As a starting point I cut my FOE 90% of the length of the edge I am covering. From this length I will use around 1cm overlap at each end, which helps the feed dogs grip the FOE at the beginning and gives you something to hold on to at the end. Before cutting any elastic always give it a good stretch before you measure it. Try this out for yourself. Mark off 50cm of elastic straight from the roll, give the elastic a good stretch, measure the elastic again. Your elastic will now measure more than your original 50cm, I find with my FOE that it will be around 52cm. My advice is to always stretch and measure each piece of elastic before you cut, never cut a length by comparing it to a pre cut piece.
You may find that for your elastic or garment that 90% is not the best percentage, for example if using this technique for children’s leotards where a tighter grip around the leg is preferred. As with everything it is always best to do a test first to make sure you are happy with the results.
These are my 80%/90%/100% knickers (not the Acicia pattern) which help to demonstrate what the difference in the % used can make. The actual difference between each length of FOE is only 6cm. Can you guess which is which?
(Right leg 80%, Waist 90%, Left leg 100%)
After the FOE is cut, mark the centre point and also the centre of the leg opening and pin together.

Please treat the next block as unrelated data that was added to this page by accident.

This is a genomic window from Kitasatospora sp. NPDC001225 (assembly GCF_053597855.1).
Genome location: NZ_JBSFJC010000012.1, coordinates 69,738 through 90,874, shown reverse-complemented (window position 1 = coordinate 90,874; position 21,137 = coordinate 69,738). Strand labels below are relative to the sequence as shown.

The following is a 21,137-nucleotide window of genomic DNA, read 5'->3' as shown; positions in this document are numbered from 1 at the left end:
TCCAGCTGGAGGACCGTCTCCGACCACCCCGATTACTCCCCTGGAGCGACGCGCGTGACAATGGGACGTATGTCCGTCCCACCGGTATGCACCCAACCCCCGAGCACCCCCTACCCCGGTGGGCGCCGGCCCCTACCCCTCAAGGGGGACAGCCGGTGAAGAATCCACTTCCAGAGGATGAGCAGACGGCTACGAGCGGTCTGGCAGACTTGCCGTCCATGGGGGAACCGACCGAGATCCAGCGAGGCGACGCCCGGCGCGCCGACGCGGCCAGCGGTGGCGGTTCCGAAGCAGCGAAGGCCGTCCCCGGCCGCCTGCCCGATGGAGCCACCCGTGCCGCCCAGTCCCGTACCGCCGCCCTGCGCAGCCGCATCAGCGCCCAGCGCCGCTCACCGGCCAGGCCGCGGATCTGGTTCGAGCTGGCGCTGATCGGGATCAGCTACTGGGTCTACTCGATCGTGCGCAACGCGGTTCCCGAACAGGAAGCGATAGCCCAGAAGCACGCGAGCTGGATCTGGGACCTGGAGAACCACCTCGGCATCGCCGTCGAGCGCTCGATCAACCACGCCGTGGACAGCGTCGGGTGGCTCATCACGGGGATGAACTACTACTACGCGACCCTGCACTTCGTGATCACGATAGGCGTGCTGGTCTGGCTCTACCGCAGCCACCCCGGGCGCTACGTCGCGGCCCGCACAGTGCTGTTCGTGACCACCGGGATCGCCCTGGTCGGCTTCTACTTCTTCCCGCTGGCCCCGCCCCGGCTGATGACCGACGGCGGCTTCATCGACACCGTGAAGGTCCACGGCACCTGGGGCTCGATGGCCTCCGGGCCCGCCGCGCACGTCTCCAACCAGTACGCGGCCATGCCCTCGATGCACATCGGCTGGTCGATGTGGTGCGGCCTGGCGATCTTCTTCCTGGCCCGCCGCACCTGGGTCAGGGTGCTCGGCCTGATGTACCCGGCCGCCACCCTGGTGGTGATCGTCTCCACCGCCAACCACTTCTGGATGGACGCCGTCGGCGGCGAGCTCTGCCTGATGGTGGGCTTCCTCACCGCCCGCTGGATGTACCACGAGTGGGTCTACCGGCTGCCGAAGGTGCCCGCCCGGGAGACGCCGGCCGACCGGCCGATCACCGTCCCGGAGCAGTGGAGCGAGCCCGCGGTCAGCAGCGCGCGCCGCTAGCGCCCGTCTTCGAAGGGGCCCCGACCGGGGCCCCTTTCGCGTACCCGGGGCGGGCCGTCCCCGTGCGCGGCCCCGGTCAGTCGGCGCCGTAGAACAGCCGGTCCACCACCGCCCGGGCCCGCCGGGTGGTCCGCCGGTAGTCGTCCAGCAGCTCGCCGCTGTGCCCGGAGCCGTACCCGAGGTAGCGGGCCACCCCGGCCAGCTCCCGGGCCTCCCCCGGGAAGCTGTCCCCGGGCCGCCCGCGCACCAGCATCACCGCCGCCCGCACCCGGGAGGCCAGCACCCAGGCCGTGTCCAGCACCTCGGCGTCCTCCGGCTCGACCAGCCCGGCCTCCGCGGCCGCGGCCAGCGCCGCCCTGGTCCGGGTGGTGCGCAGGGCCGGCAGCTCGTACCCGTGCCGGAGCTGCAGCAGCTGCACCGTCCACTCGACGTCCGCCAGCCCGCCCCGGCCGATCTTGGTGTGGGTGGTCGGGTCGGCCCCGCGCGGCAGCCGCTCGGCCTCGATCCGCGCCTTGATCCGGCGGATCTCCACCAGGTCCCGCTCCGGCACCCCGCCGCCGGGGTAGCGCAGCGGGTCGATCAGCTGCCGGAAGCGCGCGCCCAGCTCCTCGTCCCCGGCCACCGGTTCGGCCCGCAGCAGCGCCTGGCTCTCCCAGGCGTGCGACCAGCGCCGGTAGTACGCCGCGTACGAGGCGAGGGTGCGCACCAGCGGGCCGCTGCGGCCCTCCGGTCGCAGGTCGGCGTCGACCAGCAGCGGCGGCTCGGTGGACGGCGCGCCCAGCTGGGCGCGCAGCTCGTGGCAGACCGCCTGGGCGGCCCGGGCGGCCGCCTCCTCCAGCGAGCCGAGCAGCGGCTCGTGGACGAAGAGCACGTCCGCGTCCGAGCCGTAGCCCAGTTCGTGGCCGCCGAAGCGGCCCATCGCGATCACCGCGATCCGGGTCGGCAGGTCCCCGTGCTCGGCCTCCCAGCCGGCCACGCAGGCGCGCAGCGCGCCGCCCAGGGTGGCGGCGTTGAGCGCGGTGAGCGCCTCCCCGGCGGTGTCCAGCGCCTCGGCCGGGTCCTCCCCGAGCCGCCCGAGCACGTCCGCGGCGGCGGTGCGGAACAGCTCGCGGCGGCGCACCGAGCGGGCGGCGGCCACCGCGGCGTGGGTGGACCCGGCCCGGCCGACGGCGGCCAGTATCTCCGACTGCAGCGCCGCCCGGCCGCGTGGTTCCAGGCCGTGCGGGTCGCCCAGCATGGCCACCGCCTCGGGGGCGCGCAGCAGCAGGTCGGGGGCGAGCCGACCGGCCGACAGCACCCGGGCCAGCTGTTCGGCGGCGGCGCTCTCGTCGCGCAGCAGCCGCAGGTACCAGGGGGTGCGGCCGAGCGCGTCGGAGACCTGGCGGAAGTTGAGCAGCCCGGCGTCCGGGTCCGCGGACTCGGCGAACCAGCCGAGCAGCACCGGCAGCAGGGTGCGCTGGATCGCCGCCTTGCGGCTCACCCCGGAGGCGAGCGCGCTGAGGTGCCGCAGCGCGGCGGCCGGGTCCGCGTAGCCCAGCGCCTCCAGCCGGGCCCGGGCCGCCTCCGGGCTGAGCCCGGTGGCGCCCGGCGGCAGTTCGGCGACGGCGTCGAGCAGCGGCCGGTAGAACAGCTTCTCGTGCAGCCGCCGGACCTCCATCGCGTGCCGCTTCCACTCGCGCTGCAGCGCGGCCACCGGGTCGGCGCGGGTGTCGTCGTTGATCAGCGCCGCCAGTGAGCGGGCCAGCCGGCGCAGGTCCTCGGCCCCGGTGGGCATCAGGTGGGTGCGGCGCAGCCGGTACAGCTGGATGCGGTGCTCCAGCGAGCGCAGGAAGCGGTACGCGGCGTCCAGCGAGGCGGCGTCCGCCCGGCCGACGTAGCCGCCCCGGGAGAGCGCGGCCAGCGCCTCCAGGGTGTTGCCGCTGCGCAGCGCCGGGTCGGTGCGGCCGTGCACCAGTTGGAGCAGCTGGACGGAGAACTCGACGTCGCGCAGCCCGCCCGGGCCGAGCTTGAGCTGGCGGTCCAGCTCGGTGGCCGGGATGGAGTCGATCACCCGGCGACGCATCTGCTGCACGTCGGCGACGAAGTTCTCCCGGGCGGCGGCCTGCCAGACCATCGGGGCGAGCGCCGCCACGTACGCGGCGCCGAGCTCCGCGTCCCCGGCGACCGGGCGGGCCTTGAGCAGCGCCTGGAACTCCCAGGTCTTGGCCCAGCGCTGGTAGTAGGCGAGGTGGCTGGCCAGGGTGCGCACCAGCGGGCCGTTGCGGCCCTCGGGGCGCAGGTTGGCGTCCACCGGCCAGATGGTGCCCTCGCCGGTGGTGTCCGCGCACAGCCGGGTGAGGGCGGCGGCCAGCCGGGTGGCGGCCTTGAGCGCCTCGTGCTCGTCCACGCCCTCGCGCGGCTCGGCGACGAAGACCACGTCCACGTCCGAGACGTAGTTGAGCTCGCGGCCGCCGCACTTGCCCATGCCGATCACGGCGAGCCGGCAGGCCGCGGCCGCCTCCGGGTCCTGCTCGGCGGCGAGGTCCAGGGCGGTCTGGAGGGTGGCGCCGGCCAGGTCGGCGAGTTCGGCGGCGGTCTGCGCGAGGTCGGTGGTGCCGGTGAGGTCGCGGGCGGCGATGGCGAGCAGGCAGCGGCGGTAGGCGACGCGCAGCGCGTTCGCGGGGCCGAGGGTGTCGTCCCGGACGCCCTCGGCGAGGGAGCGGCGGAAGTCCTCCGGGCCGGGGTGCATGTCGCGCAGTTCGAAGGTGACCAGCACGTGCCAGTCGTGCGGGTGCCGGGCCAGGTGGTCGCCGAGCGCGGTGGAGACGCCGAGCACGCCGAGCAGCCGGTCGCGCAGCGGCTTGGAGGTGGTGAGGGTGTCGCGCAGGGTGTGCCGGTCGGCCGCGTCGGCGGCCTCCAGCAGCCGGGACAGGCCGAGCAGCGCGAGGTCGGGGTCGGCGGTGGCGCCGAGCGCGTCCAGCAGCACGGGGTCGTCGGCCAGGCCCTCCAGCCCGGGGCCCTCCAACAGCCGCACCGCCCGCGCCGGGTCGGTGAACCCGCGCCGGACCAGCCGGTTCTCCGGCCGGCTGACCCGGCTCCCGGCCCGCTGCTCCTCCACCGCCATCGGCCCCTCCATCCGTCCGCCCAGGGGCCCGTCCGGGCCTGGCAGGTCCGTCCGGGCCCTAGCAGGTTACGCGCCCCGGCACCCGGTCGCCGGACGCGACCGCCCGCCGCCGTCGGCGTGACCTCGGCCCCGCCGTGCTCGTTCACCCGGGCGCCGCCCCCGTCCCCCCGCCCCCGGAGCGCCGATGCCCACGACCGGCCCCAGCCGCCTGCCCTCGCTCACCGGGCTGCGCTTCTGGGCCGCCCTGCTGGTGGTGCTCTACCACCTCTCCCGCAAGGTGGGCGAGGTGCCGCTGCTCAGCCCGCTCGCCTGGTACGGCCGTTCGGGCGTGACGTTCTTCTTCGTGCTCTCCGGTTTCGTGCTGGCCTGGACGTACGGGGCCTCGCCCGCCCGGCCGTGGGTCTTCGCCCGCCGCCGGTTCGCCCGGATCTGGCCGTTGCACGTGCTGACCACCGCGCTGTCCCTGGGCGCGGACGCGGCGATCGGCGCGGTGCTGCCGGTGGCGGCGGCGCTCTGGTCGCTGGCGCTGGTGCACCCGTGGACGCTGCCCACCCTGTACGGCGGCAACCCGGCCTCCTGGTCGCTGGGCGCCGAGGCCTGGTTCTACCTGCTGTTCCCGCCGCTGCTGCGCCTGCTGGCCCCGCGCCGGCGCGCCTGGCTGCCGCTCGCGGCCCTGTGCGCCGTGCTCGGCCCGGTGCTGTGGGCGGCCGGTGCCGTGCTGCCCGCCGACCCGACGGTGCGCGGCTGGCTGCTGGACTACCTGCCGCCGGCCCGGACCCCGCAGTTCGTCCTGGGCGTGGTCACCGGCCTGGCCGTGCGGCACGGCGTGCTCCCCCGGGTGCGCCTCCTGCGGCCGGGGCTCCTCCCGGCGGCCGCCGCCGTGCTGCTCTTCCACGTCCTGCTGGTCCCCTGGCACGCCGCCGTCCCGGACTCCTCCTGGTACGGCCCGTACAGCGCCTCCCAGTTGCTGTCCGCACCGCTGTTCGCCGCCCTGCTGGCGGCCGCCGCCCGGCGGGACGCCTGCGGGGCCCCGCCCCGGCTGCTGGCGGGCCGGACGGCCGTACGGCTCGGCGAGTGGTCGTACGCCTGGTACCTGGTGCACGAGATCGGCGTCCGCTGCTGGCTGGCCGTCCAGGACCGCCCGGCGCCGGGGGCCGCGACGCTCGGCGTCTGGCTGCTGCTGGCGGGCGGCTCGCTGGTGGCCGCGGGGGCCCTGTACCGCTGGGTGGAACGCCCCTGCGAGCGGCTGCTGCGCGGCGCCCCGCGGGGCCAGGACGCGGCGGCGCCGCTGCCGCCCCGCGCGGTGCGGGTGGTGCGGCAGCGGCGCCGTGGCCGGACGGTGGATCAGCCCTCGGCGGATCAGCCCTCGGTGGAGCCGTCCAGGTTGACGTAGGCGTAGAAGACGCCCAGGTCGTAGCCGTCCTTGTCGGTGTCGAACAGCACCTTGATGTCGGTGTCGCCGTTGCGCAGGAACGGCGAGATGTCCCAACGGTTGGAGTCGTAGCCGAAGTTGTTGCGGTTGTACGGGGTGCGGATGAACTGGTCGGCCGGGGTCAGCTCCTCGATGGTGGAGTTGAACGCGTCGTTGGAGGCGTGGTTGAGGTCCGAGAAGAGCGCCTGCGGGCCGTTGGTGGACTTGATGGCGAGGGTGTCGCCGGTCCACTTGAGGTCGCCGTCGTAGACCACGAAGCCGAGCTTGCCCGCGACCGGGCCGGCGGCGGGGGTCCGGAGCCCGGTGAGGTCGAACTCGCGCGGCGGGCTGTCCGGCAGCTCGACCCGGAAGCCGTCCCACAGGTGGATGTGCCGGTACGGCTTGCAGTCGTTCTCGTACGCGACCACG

It is important that you walk the edges together to find the centre of the leg edge and not just fold the knickers in half as there is likely to be a slight difference in its position. This will ensure an even distribution of the elastic along the edge. In the top picture the edges have been walked together to find the center. In the bottom picture the pin marks the actual centre of the leg compared to when the knickers are just folded.
Lets go through this in more detail and to help you see the stiching I have used a contrasting thread. When you sew using a matching thread the stitches will be virtually invisible. Also, in theory, I should be able to produce a table of stitch widths and lengths for standard widths of FOE, but I like to do my settings from scratch each time I make a garment so it keeps things fresh in my mind. I also like to check I have set my stitch width and length correctly before I start sewing. So my first step is always to check my settings on a spare piece of FOE.
For the first row of zig-zag I use stitch #15 on my Juki NX7 which is the zig-zag left needle position. I prefer this to the centre orientated one as it means that more of the FOE is in contact with the feed dogs. This is important to ensure an even stitch as you will be stretching the FOE to match the length of the fabric. One important thing to note here is that I do not use my Juki Smart Feed/Walking foot when sewing on the FOE. Pulling the fabric to the front while the machine is pulling the fabric to the back causes stitch issues. I like to use a narrow short stitch to ensure there is some stretch in the finished seam. Start with a 1.2 width and 1.4 length to see how it looks and stretches. Place your spare piece of FOE under the foot, partly lower the needle for reference and move the elastic so the stitch line is close to the edge.